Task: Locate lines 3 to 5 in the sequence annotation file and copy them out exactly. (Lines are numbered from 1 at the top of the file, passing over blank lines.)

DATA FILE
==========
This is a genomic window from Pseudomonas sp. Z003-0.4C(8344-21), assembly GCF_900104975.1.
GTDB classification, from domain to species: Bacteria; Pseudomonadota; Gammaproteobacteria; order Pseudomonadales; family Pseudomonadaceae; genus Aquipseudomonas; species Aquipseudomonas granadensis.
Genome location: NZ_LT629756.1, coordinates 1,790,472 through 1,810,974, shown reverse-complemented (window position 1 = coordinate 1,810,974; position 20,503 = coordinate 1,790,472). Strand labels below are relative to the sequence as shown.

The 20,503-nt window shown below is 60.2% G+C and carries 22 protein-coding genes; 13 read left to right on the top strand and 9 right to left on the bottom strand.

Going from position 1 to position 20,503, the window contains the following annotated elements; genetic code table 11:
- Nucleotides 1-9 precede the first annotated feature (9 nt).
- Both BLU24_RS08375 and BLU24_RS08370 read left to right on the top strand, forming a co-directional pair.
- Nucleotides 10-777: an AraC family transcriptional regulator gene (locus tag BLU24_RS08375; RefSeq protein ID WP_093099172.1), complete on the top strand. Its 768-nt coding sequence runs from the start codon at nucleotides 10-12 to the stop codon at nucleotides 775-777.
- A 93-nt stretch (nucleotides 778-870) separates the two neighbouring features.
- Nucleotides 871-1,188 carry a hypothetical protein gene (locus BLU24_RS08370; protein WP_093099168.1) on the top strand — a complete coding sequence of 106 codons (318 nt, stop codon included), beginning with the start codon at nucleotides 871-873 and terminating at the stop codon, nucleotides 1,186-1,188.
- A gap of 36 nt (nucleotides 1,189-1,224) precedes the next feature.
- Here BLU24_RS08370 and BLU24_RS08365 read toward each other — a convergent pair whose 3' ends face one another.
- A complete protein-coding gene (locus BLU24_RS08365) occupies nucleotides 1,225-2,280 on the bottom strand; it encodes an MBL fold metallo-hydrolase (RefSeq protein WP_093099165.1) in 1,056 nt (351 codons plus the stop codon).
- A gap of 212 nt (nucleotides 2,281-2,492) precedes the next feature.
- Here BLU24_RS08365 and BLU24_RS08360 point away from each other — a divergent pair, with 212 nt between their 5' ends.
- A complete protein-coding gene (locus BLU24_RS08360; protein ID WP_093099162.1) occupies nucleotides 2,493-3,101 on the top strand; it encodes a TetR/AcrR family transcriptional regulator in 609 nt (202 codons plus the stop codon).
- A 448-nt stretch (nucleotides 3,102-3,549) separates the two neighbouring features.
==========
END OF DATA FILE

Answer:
Genome location: NZ_LT629756.1, coordinates 1,790,472 through 1,810,974, shown reverse-complemented (window position 1 = coordinate 1,810,974; position 20,503 = coordinate 1,790,472). Strand labels below are relative to the sequence as shown.

The 20,503-nt window shown below is 60.2% G+C and carries 22 protein-coding genes; 13 read left to right on the top strand and 9 right to left on the bottom strand.

Going from position 1 to position 20,503, the window contains the following annotated elements; genetic code table 11: